Advanced prostate cancer will progress and most of us will face a time when Androgen Deprivation Therapy (ADT) stops working. Most men on ADT take a LHRH agonist, which turns off the production of testosterone (i.e. Lupron) along with a non-steroidal anti-androgen (i.e. Casodex) that prevents the small amount of testosterone that continues to be produced from entering into the prostate cancer cell.
When ADT fails, the next step is to discontinue the use of the anti-androgen. At the cellular level, for a not yet understood reason, the anti-androgen modifies its functioning and instead of blocking the testosterone, it begins to fuel the growth of the cancer itself. Stopping the anti-androgen deprives the cancer of this new fuel source, often resulting in the quieting of the cancer growth and the lowering of the PSA.
It is inevitable that even after the stopping of the anti-androgen the cancer will again begin to progress. Doctors may then choose to prescribe a different anti-androgen, Nilandron (nilutamide). Nilandron uses different pathways than Casodex, so it sometimes can be successfully used as a replacement for Casodex. Along with the continued use of the LHRH agonist and a 5AR inhibitor that some doctors also prescribe, Nilandron can be effective in controlling the cancer and PSA. However, Nilandron does not work for all men, but for some it will work for several months or even years.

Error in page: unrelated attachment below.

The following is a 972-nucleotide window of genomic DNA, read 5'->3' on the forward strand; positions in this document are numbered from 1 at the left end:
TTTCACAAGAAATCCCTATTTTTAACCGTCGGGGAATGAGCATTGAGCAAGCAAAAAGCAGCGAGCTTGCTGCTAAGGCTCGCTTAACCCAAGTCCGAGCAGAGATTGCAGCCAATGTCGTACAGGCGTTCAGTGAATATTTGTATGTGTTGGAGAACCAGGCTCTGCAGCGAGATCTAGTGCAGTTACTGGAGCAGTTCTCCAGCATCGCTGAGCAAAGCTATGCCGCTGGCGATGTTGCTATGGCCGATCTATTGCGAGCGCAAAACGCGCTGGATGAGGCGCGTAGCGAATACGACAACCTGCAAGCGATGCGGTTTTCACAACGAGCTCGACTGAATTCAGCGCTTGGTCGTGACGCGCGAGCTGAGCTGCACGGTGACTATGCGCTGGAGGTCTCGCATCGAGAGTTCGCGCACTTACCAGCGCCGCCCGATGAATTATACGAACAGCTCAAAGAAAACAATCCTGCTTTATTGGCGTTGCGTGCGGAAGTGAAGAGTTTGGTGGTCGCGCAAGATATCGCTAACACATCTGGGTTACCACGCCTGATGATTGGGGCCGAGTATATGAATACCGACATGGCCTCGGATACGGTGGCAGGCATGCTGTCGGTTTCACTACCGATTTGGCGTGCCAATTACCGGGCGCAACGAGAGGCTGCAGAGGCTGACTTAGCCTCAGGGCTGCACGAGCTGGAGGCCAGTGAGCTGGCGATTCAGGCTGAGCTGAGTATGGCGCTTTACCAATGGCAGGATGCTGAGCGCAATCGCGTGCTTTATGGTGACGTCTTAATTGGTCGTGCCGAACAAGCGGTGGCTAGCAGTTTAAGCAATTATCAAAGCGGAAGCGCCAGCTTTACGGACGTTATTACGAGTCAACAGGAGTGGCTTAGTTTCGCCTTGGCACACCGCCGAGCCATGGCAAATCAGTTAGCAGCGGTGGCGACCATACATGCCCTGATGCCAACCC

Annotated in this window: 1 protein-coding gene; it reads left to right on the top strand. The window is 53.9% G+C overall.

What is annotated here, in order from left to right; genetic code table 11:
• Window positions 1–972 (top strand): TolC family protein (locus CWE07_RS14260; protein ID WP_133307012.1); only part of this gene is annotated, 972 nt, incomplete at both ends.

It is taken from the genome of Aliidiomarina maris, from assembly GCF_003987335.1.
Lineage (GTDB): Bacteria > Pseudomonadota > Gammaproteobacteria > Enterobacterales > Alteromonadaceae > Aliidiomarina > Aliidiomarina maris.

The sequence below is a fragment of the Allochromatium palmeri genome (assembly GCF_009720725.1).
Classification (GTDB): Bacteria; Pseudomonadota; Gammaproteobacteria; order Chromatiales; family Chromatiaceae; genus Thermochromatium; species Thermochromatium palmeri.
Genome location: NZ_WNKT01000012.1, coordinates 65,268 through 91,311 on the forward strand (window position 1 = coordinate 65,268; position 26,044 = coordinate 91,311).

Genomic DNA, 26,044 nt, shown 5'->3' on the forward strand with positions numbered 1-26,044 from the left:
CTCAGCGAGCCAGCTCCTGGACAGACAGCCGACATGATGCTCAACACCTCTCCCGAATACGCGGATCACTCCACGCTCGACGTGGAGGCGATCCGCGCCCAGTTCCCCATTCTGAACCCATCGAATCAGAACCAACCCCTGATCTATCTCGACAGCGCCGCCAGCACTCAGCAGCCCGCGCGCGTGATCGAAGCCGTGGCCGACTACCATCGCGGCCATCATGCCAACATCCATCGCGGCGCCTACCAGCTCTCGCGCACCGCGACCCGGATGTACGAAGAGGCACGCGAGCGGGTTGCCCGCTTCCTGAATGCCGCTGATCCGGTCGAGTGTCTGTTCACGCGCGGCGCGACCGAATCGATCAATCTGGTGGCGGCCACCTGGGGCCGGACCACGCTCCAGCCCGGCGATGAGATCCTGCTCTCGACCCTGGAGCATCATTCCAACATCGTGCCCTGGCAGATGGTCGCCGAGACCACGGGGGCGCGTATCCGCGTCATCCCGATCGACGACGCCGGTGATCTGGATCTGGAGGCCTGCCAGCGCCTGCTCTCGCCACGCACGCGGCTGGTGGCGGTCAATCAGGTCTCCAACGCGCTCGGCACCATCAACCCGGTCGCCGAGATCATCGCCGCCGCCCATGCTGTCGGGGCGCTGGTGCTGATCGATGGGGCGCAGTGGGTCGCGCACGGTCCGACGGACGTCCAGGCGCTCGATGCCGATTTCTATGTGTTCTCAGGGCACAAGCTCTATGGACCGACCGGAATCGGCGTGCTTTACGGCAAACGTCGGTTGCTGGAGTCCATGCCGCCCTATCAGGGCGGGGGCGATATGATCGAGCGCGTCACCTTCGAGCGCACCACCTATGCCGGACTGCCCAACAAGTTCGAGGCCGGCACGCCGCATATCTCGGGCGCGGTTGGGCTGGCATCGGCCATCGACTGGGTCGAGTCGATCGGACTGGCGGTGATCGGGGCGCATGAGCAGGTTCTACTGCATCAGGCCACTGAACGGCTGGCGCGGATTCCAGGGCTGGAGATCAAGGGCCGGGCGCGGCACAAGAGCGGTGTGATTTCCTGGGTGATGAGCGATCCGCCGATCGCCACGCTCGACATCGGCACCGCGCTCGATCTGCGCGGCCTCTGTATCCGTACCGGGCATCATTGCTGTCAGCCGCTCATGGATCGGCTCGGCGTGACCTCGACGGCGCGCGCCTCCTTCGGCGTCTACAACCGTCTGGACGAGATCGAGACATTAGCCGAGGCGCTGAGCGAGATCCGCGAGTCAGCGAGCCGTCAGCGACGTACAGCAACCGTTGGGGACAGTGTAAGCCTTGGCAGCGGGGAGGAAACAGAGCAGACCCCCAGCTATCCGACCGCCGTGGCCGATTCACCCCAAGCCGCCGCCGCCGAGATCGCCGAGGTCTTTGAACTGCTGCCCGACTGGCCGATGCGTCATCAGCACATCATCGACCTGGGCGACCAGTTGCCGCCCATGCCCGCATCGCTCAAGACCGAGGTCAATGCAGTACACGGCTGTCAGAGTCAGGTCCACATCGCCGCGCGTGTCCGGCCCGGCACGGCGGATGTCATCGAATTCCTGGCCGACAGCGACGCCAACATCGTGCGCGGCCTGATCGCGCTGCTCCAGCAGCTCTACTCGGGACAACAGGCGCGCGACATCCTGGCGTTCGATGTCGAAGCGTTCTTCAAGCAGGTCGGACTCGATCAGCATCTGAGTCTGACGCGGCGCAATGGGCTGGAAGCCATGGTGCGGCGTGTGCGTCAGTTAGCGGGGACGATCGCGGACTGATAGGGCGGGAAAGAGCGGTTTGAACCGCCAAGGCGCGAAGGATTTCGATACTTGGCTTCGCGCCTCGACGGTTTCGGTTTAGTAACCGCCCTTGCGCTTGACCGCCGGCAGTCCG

In the cases when Nilandron does not work or when it too fails, another alternative treatment to consider is either low dose or high dose ketoconazole (LDK or HDK). A corticosteroid is usually administered along with the LDK or HDK. Ketoconazole (which is actually an anti-fungal medication) assists the LHRH agonist in stopping the testicular production of testosterone as well as a “turning off” the adrenal gland, which is responsible for the production of androgen precursors. Just like chemotherapy, LDK and HDK can be toxic so very careful and have your liver functions monitored.
Once these therapies have become ineffective, taxane chemotherapy still is available to extend your life. Taxane therapy, like all the other therapies discussed can have significant side effects and can be toxic. Careful monitoring while on any of these therapies is vital.
The goal of all these therapies is to extend your life long enough to allow you to take advantage of new therapies as they become available. Unfortunately, there are no therapies on the horizon that hold the promise of a cure for prostate cancer. The name of the game when fighting advanced prostate cancer is life extension.
Joel T Nowak MA, MSW